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0800 716 646
1 January 2002
The patient, a 40-year-old man, presented with a lump in his right groin. His GP diagnosed a hernia and referred him to a consultant general surgeon who recommended a polypropylene mesh repair. The surgery was routine, using marlex mesh in which a hole approximately 1.5cm in diameter and a lateral slit had been cut and through which the spermatic cord passed. This was recorded in detail in the operation notes. The surgeon examined the patient the following day, detected no abnormality and discharged him from hospital. The patient was advised not to work for at least a week and not to drive until he had been seen in outpatients 10-12 days later. His right testicle was slightly uncomfortable but the patient took this to be a normal consequence of the operation.
On that and the next day he went about his normal activities – working and driving his car. On the third post-operative day the patient experienced pain so acute that he found it difficult to walk. His testicle was swollen and bluish in colour. He consulted his GP who diagnosed an infection and prescribed antibiotics. The following day he was seen by the surgeon who advised the patient to continue taking the antibiotics. The patient's testicle remained swollen and acutely painful for two months, then began to shrink. Five months after the surgery it had reduced to about half the size of the left testicle and was hard, smooth and insensitive.
An ultrasound examination revealed ischaemic damage to the testicle. The patient was advised that the right testicle would continue to shrink until it became virtually non-existent. Six months later the remainder of the testicle was removed and replaced with a prosthesis by a consultant urologist. The patient's fertility was unaffected.
It was alleged that the surgeon who carried out the hernia repair performed the surgery in such a manner that the spermatic cord was compressed, obstructing of the flow of blood draining from the right testicle and causing subsequent loss of the testicle.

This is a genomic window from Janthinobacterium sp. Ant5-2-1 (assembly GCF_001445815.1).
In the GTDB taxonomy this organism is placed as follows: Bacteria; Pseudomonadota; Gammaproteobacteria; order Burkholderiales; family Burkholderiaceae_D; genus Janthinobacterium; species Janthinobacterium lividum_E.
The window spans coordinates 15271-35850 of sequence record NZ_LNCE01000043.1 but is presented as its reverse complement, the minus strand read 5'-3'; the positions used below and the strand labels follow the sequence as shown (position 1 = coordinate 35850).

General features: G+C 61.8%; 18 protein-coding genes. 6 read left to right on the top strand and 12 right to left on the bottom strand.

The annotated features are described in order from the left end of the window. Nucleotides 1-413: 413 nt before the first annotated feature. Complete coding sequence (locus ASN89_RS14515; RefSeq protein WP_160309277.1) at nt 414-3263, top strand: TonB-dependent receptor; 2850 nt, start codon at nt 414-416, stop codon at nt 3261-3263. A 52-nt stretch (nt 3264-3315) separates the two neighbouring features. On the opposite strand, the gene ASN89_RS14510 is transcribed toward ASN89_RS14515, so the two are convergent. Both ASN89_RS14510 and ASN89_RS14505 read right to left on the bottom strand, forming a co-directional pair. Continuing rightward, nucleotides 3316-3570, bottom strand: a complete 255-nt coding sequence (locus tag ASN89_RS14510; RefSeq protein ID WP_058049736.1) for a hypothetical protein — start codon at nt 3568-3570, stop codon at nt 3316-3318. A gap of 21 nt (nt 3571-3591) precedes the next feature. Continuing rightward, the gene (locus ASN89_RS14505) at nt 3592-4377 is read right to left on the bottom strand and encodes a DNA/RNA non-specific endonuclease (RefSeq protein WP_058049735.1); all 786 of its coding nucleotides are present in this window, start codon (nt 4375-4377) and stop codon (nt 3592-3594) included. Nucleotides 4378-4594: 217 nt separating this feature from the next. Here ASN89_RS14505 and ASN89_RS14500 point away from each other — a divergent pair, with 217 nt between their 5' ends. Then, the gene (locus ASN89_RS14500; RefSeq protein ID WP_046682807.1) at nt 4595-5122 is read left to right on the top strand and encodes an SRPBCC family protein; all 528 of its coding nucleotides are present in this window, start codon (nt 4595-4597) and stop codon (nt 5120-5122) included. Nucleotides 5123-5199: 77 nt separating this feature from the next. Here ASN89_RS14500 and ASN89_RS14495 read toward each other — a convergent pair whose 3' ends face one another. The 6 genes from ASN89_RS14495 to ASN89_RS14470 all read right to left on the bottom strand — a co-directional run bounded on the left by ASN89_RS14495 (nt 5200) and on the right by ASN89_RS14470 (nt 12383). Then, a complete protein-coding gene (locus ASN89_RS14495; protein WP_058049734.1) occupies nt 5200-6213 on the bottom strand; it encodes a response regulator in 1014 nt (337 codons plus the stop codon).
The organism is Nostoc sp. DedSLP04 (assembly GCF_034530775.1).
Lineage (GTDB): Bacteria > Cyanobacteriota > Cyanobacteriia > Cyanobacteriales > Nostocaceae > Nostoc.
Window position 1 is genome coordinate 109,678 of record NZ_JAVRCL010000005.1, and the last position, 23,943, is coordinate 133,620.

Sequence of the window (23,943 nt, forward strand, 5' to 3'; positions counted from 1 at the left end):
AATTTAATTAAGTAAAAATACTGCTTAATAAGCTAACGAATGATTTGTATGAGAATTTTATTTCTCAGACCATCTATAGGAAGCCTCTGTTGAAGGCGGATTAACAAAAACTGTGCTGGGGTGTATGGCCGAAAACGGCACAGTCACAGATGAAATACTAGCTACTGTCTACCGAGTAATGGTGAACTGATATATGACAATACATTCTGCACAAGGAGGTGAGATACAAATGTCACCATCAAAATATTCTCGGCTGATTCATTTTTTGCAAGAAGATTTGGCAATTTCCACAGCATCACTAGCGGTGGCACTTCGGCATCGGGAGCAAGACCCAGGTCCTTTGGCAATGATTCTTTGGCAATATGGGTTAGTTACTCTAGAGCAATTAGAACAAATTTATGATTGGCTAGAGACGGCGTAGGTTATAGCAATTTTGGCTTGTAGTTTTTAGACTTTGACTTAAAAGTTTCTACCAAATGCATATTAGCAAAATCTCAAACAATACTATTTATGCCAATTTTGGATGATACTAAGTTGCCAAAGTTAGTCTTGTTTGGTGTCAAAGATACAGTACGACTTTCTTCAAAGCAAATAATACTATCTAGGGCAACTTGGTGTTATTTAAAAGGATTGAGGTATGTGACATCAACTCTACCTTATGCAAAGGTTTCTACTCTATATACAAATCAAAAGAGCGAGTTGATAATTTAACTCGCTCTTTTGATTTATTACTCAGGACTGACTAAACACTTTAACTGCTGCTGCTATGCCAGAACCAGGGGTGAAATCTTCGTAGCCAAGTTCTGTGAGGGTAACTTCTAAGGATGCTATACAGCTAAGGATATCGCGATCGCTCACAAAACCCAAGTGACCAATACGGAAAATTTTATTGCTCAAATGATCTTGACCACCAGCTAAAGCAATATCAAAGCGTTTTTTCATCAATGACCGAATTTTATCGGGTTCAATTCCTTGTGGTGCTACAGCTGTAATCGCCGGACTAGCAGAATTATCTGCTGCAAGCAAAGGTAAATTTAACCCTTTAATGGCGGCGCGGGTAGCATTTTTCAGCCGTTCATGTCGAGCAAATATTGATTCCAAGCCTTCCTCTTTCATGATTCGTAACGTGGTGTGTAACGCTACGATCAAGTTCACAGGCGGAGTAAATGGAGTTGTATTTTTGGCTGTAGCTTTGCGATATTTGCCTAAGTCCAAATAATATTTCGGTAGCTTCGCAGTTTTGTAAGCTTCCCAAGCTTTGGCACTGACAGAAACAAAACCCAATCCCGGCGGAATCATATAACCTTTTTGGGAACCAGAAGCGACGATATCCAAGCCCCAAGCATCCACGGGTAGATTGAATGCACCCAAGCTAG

An expert witness for the patient said:
'...it appears that the orifice created for the spermatic cord at the abdominal wall was too tight, which led to vascular obstruction and subsequent infarction of the right testis. In failing to ensure an adequate orifice to allow normal blood flow to and from the right testis, the surgeon failed to exercise the required level of skill and competence.'
However, the MDU's expert witness disagreed:
'The operation described by the surgeon in the hospital notes was conducted according to standard practice and there is no evidence that it was performed in any way that could be construed negligent.' He concluded: ...'this kind of problem can occur with any form of hernia repair and around one per cent of patients seem to be affected in this way.'
The case went to trial, where the judge discounted the opinion of the patient's expert witness because he specialised in a different area of medicine. He ruled that the surgeon had performed the operation with all due care and competence and that the complication did not arise from any negligence on his part. The patient was ordered to pay the surgeon's costs.
This guidance was correct at publication 01/01/2002. It is intended as general guidance for members only. If you are a member and need specific advice relating to your own circumstances, please contact one of our advisers.
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